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Publication numberUS5386002 A
Publication typeGrant
Application numberUS 08/161,969
Publication dateJan 31, 1995
Filing dateDec 3, 1993
Priority dateDec 3, 1993
Fee statusLapsed
Also published asUS5470987, WO1995015350A1
Publication number08161969, 161969, US 5386002 A, US 5386002A, US-A-5386002, US5386002 A, US5386002A
InventorsMuthiah N. Inbasekaran, Daniel J. Murray, Michael N. Mang, James L. Brewbaker
Original AssigneeThe Dow Chemical Company
Export CitationBiBTeX, EndNote, RefMan
External Links: USPTO, USPTO Assignment, Espacenet
Fluorene based bisimides and thermoplastic polymers thereof
US 5386002 A
Abstract
Polyetherimides, polyesterimides, poly(ester etherimides) and poly(carbonate imides) which are thermoplastic, polymeric materials contain divalent bisimides of formula ##STR1## wherein R is independently in each occurrence hydrogen, alkyl of from 1 to 20 carbons, aryl or aralkyl of from 1 to 20 carbons, halogen or NO2. Novel monomeric bisimides corresponding to the above formula are also disclosed.
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Claims(28)
What is claimed is:
1. A thermoplastic, polymeric material containing a repeating unit corresponding to Formula I: ##STR8## wherein A is a bisimide of Formula IIA: ##STR9## wherein R is independently in each occurrence hydrogen, alkyl of from 1 to 20 carbons, aryl or aralkyl of from 1 to 20 carbons, halogen, or NO2 ;
x is from about 0.1 to 1;
n is from about 5 to about 1000;
Y is independently in each occurrence a covalent bond or CO;
B is independently in each occurrence a divalent hydrocarbylene moiety optionally substituted with halogen, alkyl, aryl, aralkyl, wherein the entire divalent hydrocarbylene moiety contains from 1 to 50 carbons; or wherein B is a divalent moiety of Formula III: ##STR10## wherein Z is CH2, CH2 CH2, C(CH3)2, CF2, C(CF3)2, OCH2 O, OCH2 CH2 O, CO3, O, S, SO, SO2, SO3 ; b is 0 or 1; and c is 0, 1, or 2;
wherein M is independently in each occurrence --O--B--O--, --O--CH2 CHOHCH2 --O--B--O--CH2 CHOHCH2 --O--, --O--CH2 CHOHCH2 --O--, --O--CO--O--, or --O--CO--B--CO--O-- with the proviso that M is not --O--CO--O-- or --O--CO--B--CO--O-- when Y is --CO--.
2. The thermoplastic, polymeric material of claim 1 wherein R is independently in each occurrence hydrogen or alkyl of 1 to 6 carbons.
3. The thermoplastic, polymeric material of claim 1 wherein R is hydrogen in each occurrence.
4. The thermoplastic, polymeric material of claim 1 wherein x is in the range from 0.25 to 0.75.
5. The thermoplastic, polymeric material of claim 1 wherein the material is a polyetherimide, Y is a covalent bond and M is --O--B--O--.
6. The thermoplastic, polymeric material of claim 5 wherein R is independently in each occurrence hydrogen or alkyl of 1 to 6 carbons.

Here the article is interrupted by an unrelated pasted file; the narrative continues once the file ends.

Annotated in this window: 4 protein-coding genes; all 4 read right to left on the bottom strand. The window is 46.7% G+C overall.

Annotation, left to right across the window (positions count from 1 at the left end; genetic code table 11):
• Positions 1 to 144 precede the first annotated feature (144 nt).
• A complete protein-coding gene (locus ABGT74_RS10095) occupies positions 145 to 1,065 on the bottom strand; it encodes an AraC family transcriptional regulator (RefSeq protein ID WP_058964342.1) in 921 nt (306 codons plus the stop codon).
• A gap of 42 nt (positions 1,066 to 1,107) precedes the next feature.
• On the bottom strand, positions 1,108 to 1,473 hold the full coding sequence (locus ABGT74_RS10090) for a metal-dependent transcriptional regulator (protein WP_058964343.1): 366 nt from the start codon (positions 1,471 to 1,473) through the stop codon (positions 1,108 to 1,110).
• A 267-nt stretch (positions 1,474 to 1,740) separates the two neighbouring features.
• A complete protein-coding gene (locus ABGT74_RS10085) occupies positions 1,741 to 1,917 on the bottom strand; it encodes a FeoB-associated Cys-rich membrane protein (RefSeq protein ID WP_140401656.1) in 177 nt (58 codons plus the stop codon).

7. The thermoplastic, polymeric material of claim 5 wherein R is hydrogen in each occurrence.
8. The thermoplastic, polymeric material of claim 5 wherein x is in the range from 0.25 to 0.75.
9. The thermoplastic, polymeric material of claim 5 wherein B is 1,3-phenylene, 1,4-phenylene, biphenylene, napthylene, isopropylidenediphenylene, methylenediphenylene, oxydiphenylene, diphenylene sulfide, or diphenylene sulfoxide.
10. The thermoplastic, polymeric material of claim 1 wherein the material is a polyetherimide and Y is a covalent bond, R is hydrogen in each occurrence, x is in the range from 0.25 to 0.75, B is 1,3-phenylene, 1,4-phenylene, biphenylene, napthylene, isopropylidenediphenylene, methylenediphenylene, oxydiphenylene, diphenylene sulfide, or diphenylene sulfoxide and M is --O--B--O--.
11. The thermoplastic, polymeric material of claim 1 wherein the material is a polyesterimide, Y is CO and M is --O--B--O--.
12. The thermoplastic, polymeric material of claim 11 wherein R is independently in each occurrence hydrogen or alkyl of 1 to 6 carbons.
13. The thermoplastic, polymeric material of claim 11 wherein R is hydrogen in each occurrence.
14. The thermoplastic, polymeric material of claim 11 wherein x is in the range from 0.25 to 0.75.
15. The thermoplastic, polymeric material of claim 11 wherein B is 1,3-phenylene, 1,4-phenylene, biphenylene, napthylene, isopropylidenediphenylene, methylenediphenylene, oxydiphenylene, diphenylene sulfide, diphenylene sulfoxide, ethylene, propylene, or butylene.
16. The thermoplastic, polymeric material of claim 1 wherein the material is a polyesterimide, Y is CO, M is --O--B--O--, R is hydrogen in each occurrence, x is in the range from 0.25 to 0.75 and B is 1,3-phenylene, 1,4-phenylene, biphenylene, napthylene, isopropylidenediphenylene, methylenediphenylene, oxydiphenylene, diphenylene sulfide, diphenylene sulfoxide, ethylene, propylene, or butylene.
17. The thermoplastic, polymeric material of claim 1 wherein the material is a polycarbonate-imide, M is --O--CO--O-- or --O--CO--B--CO--O-- and Y is a covalent bond.
18. The thermoplastic, polymeric material of claim 17 wherein R is independently in each occurrence hydrogen or alkyl of 1 to 6 carbons.
19. The thermoplastic, polymeric material of claim 17 wherein R is hydrogen in each occurrence.
20. The thermoplastic, polymeric material of claim 17 wherein x is in the range from 0.25 to 0.75.
21. The thermoplastic, polymeric material of claim 17 wherein B is 1,3-phenylene, 1,4-phenylene, biphenylene, napthylene, isopropylidenediphenylene, methylenediphenylene, oxydiphenylene, diphenylene sulfide, or diphenylene sulfoxide.
22. The thermoplastic, polymeric material of claim 1 wherein the material is a polycarbonate-imide, M is --O--CO--O-- or --O--CO--B--CO--O--, Y is a covalent bond, R is hydrogen in each occurrence, x is in the range from 0.25 to 0.75, and B is 1,3-phenylene, 1,4-phenylene, biphenylene, napthylene, isopropylidenediphenylene, methylenediphenylene, oxydiphenylene, diphenylene sulfide, or diphenylene sulfoxide.
23. The thermoplastic, polymeric material of claim 1 wherein the material is a poly(ester ether)imide, Y is CO and M is --O--CH2 CHOHCH2 --O--B--O--CH2 CHOHCH2 --O-- or --O--CH2 CHOHCH2 --O--.